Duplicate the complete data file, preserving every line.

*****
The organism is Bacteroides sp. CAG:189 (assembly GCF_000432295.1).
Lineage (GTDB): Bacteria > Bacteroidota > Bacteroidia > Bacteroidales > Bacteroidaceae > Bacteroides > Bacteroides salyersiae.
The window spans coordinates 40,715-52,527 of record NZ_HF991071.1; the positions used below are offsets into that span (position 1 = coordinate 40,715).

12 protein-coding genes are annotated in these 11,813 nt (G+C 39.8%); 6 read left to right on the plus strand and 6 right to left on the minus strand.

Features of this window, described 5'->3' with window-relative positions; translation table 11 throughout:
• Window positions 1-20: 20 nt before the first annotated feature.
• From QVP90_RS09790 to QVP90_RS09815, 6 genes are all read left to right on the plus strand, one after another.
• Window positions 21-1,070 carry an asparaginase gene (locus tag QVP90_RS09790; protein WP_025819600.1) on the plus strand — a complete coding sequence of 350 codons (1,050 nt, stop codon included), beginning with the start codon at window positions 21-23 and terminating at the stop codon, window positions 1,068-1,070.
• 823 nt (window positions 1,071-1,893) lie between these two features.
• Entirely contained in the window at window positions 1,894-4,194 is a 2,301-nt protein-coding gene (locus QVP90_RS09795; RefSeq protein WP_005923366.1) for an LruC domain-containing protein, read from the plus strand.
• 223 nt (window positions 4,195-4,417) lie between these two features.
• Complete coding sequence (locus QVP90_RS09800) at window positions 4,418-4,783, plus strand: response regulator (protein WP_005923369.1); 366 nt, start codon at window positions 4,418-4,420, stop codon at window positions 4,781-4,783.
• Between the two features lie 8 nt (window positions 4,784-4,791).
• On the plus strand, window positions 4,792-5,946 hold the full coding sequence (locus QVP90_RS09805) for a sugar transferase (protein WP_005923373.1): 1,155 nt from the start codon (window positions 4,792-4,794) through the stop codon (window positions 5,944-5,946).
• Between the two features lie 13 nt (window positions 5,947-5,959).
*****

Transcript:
The organism is Bacteroides sp. CAG:189 (assembly GCF_000432295.1).
Lineage (GTDB): Bacteria > Bacteroidota > Bacteroidia > Bacteroidales > Bacteroidaceae > Bacteroides > Bacteroides salyersiae.
The window spans coordinates 40,715-52,527 of record NZ_HF991071.1; the positions used below are offsets into that span (position 1 = coordinate 40,715).

12 protein-coding genes are annotated in these 11,813 nt (G+C 39.8%); 6 read left to right on the plus strand and 6 right to left on the minus strand.

Features of this window, described 5'->3' with window-relative positions; translation table 11 throughout:
• Window positions 1-20: 20 nt before the first annotated feature.
• From QVP90_RS09790 to QVP90_RS09815, 6 genes are all read left to right on the plus strand, one after another.
• Window positions 21-1,070 carry an asparaginase gene (locus tag QVP90_RS09790; protein WP_025819600.1) on the plus strand — a complete coding sequence of 350 codons (1,050 nt, stop codon included), beginning with the start codon at window positions 21-23 and terminating at the stop codon, window positions 1,068-1,070.
• 823 nt (window positions 1,071-1,893) lie between these two features.
• Entirely contained in the window at window positions 1,894-4,194 is a 2,301-nt protein-coding gene (locus QVP90_RS09795; RefSeq protein WP_005923366.1) for an LruC domain-containing protein, read from the plus strand.
• 223 nt (window positions 4,195-4,417) lie between these two features.
• Complete coding sequence (locus QVP90_RS09800) at window positions 4,418-4,783, plus strand: response regulator (protein WP_005923369.1); 366 nt, start codon at window positions 4,418-4,420, stop codon at window positions 4,781-4,783.
• Between the two features lie 8 nt (window positions 4,784-4,791).
• On the plus strand, window positions 4,792-5,946 hold the full coding sequence (locus QVP90_RS09805) for a sugar transferase (protein WP_005923373.1): 1,155 nt from the start codon (window positions 4,792-4,794) through the stop codon (window positions 5,944-5,946).
• Between the two features lie 13 nt (window positions 5,947-5,959).